Saturday 22 July 2017

These Times Square phone booths are telling the stories of immigrant families

Aman Mojadidi hopes that “people can listen and connect to the personal story” of whoever’s on the other end of the line.

(Brian William Waddell/FT SET for Times Square Arts)
(Brian William Waddell/FT SET for Times Square Arts)

By Kameron Virk

An interactive installation in Times Square is putting immigrant voices front and centre.

Aman Mojadidi’s Once Upon A Place invites New Yorkers to enter one of three re-purposed phone booths, pick up the receiver and listen to people tell their own stories on why and how they arrived in America.

“I often think of the young man carried at the age of three on his mother’s back, across the Mexican border, who’s now an advocate for immigrant rights,” Mojadidi, who’s himself the child of Afghan immigrants, said about the stories that stuck with him.

The installation consists of over 70 people’s stories, lasting anywhere between two and 15 minutes, and Mojadidi hopes that “people can listen and connect to the personal story” instead of potentially viewing immigrants as a monolith.

He said: “Being born to parents who migrated from Afghanistan in the 60s made the subject (of immigration) a part of my life growing up. And it has been an ongoing theme, in various forms, through much of my creative practice. But I wanted to do an urban piece on migration in NYC, the city that is the international symbol of a place built, literally and figuratively, by immigrants.”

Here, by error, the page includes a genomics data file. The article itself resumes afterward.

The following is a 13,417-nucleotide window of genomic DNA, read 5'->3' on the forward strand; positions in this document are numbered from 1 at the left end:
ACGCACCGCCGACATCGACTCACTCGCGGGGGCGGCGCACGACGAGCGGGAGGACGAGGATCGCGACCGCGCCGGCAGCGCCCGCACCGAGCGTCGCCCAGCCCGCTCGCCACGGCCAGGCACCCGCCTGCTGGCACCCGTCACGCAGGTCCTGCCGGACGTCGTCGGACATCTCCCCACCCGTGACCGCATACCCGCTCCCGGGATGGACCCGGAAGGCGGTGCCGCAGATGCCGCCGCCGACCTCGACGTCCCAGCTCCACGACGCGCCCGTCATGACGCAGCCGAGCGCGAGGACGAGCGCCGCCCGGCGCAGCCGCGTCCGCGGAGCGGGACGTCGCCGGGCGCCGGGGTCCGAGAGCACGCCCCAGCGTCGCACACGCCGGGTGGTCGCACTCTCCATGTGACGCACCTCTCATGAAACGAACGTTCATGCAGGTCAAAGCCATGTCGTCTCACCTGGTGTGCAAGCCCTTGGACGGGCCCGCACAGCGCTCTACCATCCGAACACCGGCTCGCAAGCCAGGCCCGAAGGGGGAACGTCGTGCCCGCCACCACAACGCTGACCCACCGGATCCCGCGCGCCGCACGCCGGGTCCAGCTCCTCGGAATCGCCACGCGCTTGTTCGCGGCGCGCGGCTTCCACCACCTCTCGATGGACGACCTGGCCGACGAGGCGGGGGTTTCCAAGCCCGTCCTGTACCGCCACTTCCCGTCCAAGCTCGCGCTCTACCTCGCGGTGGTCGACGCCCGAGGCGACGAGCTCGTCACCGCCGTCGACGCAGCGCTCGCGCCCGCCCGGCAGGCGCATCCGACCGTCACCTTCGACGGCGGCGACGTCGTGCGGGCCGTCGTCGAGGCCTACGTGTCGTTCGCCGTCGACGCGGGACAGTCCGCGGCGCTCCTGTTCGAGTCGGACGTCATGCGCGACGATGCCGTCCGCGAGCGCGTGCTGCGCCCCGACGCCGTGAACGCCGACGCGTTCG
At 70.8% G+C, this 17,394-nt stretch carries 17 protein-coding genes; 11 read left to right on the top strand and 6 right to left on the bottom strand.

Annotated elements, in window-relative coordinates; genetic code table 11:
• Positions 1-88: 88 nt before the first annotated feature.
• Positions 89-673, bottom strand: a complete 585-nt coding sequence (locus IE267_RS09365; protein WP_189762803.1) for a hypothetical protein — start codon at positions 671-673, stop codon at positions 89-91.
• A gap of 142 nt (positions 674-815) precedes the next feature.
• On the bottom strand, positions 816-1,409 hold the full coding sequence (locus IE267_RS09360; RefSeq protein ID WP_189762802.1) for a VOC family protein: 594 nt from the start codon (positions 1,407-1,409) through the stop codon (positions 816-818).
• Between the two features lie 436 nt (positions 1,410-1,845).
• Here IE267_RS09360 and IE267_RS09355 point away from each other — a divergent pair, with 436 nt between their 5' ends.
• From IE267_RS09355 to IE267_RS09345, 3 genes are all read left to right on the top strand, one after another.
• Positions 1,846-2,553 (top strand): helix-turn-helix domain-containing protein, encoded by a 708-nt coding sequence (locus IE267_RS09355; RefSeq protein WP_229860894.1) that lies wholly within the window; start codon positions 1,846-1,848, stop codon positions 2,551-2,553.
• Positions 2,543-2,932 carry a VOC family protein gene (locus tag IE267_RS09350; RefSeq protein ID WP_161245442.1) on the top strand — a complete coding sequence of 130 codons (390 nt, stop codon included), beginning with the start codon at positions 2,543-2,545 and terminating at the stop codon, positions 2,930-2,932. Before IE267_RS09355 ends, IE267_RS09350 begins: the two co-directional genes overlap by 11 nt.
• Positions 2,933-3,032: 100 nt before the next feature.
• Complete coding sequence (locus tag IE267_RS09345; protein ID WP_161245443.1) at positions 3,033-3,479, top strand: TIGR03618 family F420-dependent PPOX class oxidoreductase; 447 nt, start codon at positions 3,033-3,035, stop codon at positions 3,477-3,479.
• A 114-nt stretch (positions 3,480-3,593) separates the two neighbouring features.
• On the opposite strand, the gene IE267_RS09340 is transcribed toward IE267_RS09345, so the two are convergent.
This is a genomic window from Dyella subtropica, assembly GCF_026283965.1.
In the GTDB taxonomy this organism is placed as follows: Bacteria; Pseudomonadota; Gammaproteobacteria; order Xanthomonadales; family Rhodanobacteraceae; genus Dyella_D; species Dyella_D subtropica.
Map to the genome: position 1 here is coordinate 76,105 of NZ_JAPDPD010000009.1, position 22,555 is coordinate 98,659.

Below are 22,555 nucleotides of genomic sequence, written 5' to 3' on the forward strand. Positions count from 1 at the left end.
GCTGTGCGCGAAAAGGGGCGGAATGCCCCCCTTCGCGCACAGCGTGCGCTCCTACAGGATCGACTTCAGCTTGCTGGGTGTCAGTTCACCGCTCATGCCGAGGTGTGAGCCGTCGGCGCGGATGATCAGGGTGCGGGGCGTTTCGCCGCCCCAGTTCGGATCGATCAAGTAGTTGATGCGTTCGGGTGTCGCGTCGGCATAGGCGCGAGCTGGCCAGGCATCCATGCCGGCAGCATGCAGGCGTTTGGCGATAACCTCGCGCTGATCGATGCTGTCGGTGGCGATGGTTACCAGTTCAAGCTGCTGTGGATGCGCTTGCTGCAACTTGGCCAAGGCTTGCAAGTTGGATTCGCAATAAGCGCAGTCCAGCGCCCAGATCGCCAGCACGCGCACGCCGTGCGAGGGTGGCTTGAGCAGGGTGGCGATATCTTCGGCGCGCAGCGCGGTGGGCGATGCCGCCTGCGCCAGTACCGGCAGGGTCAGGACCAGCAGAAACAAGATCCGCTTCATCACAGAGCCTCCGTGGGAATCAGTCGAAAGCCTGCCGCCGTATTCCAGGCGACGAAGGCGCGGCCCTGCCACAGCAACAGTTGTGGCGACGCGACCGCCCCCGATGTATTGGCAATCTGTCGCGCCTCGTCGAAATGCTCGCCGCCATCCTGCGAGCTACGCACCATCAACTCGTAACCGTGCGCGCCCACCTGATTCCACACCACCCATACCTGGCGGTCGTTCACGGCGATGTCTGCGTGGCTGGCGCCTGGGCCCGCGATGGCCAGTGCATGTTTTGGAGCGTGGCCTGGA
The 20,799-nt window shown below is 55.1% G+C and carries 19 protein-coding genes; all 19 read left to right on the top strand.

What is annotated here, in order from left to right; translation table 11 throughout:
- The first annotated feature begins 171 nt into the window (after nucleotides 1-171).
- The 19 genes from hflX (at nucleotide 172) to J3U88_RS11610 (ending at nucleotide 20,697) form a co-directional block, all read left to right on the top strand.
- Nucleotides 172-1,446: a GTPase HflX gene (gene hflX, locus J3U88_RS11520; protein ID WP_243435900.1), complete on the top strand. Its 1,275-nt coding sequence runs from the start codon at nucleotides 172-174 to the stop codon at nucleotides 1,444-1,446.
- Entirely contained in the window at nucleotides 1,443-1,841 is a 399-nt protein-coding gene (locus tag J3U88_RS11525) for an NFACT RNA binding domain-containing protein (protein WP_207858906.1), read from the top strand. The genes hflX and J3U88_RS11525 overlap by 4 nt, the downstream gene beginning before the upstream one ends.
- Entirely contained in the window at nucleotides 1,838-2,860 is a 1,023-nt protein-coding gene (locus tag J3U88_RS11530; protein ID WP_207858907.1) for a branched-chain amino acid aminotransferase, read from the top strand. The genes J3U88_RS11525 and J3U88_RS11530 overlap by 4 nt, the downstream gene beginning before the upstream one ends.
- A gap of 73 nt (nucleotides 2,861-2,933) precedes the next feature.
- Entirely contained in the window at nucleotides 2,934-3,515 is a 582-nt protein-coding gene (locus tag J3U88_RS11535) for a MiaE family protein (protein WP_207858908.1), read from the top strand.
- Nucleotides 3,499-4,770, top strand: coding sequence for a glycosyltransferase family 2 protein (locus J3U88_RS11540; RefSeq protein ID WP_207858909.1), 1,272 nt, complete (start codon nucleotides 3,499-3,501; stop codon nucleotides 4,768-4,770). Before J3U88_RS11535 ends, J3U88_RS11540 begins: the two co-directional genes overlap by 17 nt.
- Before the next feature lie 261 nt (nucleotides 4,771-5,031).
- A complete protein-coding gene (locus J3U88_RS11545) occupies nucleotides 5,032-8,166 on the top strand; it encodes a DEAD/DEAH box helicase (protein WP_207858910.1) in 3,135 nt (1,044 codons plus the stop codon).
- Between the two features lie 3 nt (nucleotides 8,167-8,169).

The stories were recorded over a period of months, as part of his residency with Times Square Arts, and are told either in English or the person’s mother tongue.

Messages are by people who’ve come from the likes of Bangladesh and Burkina Faso to Colombia, Russia, Spain and Yemen.

In addition to the recorded messages, visitors can also open the phone book inside each booth and read more about the storytellers’ communities, both in New York and in the countries they’ve travelled from, as well as leave some words about their own journey.

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(Brian William Waddell/FT SET for Times Square Arts)

Close to 800 languages are currently spoken in New York, a city where a third of the citizens are foreign-born.

Some of those who Mojadidi spoke to had arrived in the US due to social or political upheaval in their countries of origin, while others came to seek the opportunities the country has to offer.

Immigration is a hot topic not just in US but across Europe too, and Mojadidi hopes the “humanity” can be heard in every voice in his installation.

The three phone booths used for the installation were three of the last to be removed from New York’s streets and have been reinstalled especially for this.

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